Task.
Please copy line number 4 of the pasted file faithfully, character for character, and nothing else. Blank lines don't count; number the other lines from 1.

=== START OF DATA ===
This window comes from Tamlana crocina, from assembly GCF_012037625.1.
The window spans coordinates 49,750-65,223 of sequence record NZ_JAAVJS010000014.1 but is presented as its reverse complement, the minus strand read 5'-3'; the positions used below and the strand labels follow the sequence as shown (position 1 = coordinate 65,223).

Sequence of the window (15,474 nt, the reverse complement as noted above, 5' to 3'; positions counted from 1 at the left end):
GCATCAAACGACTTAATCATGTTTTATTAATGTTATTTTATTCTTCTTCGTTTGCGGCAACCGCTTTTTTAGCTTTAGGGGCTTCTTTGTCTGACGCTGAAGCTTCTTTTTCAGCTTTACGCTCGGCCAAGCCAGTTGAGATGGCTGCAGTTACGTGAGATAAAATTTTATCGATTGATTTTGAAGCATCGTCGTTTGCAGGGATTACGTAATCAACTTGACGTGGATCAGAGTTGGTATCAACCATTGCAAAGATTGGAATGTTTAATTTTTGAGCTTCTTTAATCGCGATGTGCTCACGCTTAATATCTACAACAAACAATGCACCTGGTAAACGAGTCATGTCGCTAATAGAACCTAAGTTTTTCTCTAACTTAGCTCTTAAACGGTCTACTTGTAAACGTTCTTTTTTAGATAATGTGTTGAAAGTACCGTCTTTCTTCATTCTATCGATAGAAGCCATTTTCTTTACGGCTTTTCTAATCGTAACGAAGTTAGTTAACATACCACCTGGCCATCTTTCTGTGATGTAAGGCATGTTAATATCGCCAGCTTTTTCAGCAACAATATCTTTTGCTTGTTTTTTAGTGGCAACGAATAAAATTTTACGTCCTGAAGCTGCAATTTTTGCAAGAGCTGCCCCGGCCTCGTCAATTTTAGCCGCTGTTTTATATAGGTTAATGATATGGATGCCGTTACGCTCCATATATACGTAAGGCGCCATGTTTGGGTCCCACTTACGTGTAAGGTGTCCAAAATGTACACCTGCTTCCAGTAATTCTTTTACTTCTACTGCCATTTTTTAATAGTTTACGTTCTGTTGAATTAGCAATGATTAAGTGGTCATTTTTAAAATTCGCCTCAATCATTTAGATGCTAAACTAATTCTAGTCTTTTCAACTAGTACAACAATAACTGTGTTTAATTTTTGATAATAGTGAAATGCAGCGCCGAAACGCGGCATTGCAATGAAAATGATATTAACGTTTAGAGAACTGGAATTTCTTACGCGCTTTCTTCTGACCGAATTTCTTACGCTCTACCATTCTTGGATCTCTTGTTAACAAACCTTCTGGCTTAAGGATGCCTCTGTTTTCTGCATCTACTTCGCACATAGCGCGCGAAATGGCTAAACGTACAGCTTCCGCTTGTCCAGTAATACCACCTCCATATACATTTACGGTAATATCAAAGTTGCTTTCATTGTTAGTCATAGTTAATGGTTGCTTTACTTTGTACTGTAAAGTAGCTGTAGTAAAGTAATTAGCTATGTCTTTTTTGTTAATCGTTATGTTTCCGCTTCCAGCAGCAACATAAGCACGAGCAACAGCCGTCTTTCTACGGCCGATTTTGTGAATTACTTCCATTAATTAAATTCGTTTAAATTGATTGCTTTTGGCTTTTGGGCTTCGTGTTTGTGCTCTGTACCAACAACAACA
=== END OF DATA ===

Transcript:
GCATCAAACGACTTAATCATGTTTTATTAATGTTATTTTATTCTTCTTCGTTTGCGGCAACCGCTTTTTTAGCTTTAGGGGCTTCTTTGTCTGACGCTGAAGCTTCTTTTTCAGCTTTACGCTCGGCCAAGCCAGTTGAGATGGCTGCAGTTACGTGAGATAAAATTTTATCGATTGATTTTGAAGCATCGTCGTTTGCAGGGATTACGTAATCAACTTGACGTGGATCAGAGTTGGTATCAACCATTGCAAAGATTGGAATGTTTAATTTTTGAGCTTCTTTAATCGCGATGTGCTCACGCTTAATATCTACAACAAACAATGCACCTGGTAAACGAGTCATGTCGCTAATAGAACCTAAGTTTTTCTCTAACTTAGCTCTTAAACGGTCTACTTGTAAACGTTCTTTTTTAGATAATGTGTTGAAAGTACCGTCTTTCTTCATTCTATCGATAGAAGCCATTTTCTTTACGGCTTTTCTAATCGTAACGAAGTTAGTTAACATACCACCTGGCCATCTTTCTGTGATGTAAGGCATGTTAATATCGCCAGCTTTTTCAGCAACAATATCTTTTGCTTGTTTTTTAGTGGCAACGAATAAAATTTTACGTCCTGAAGCTGCAATTTTTGCAAGAGCTGCCCCGGCCTCGTCAATTTTAGCCGCTGTTTTATATAGGTTAATGATATGGATGCCGTTACGCTCCATATATACGTAAGGCGCCATGTTTGGGTCCCACTTACGTGTAAGGTGTCCAAAATGTACACCTGCTTCCAGTAATTCTTTTACTTCTACTGCCATTTTTTAATAGTTTACGTTCTGTTGAATTAGCAATGATTAAGTGGTCATTTTTAAAATTCGCCTCAATCATTTAGATGCTAAACTAATTCTAGTCTTTTCAACTAGTACAACAATAACTGTGTTTAATTTTTGATAATAGTGAAATGCAGCGCCGAAACGCGGCATTGCAATGAAAATGATATTAACGTTTAGAGAACTGGAATTTCTTACGCGCTTTCTTCTGACCGAATTTCTTACGCTCTACCATTCTTGGATCTCTTGTTAACAAACCTTCTGGCTTAAGGATGCCTCTGTTTTCTGCATCTACTTCGCACATAGCGCGCGAAATGGCTAAACGTACAGCTTCCGCTTGTCCAGTAATACCACCTCCATATACATTTACGGTAATATCAAAGTTGCTTTCATTGTTAGTCATAGTTAATGGTTGCTTTACTTTGTACTGTAAAGTAGCTGTAGTAAAGTAATTAGCTATGTCTTTTTTGTTAATCGTTATGTTTCCGCTTCCAGCAGCAACATAAGCACGAGCAACAGCCGTCTTTCTACGGCCGATTTTGTGAATTACTTCCATTAATTAAATTCGTTTAAATTGATTGCTTTTGGCTTTTGGGCTTCGTGTTTGTGCTCTGTACCAACAACAACA